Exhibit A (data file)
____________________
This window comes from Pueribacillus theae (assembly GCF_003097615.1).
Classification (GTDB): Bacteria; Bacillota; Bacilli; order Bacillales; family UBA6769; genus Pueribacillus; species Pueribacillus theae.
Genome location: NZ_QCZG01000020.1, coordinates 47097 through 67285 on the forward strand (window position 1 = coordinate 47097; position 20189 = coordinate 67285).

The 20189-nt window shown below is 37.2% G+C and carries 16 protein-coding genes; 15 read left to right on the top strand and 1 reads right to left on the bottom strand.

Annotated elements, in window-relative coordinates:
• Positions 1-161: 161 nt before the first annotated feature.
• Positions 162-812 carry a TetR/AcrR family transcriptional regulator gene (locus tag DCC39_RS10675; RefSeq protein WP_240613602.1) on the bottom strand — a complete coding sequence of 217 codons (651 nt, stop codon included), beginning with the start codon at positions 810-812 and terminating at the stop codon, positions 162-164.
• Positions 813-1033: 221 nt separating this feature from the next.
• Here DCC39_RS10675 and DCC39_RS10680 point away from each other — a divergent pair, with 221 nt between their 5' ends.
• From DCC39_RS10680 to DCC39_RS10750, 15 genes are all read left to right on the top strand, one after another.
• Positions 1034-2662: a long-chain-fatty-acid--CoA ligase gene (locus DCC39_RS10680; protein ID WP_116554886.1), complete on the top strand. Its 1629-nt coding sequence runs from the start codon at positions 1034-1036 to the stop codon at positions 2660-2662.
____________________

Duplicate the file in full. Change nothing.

This window comes from Pueribacillus theae (assembly GCF_003097615.1).
Classification (GTDB): Bacteria; Bacillota; Bacilli; order Bacillales; family UBA6769; genus Pueribacillus; species Pueribacillus theae.
Genome location: NZ_QCZG01000020.1, coordinates 47097 through 67285 on the forward strand (window position 1 = coordinate 47097; position 20189 = coordinate 67285).

The 20189-nt window shown below is 37.2% G+C and carries 16 protein-coding genes; 15 read left to right on the top strand and 1 reads right to left on the bottom strand.

Annotated elements, in window-relative coordinates:
• Positions 1-161: 161 nt before the first annotated feature.
• Positions 162-812 carry a TetR/AcrR family transcriptional regulator gene (locus tag DCC39_RS10675; RefSeq protein WP_240613602.1) on the bottom strand — a complete coding sequence of 217 codons (651 nt, stop codon included), beginning with the start codon at positions 810-812 and terminating at the stop codon, positions 162-164.
• Positions 813-1033: 221 nt separating this feature from the next.
• Here DCC39_RS10675 and DCC39_RS10680 point away from each other — a divergent pair, with 221 nt between their 5' ends.
• From DCC39_RS10680 to DCC39_RS10750, 15 genes are all read left to right on the top strand, one after another.
• Positions 1034-2662: a long-chain-fatty-acid--CoA ligase gene (locus DCC39_RS10680; protein ID WP_116554886.1), complete on the top strand. Its 1629-nt coding sequence runs from the start codon at positions 1034-1036 to the stop codon at positions 2660-2662.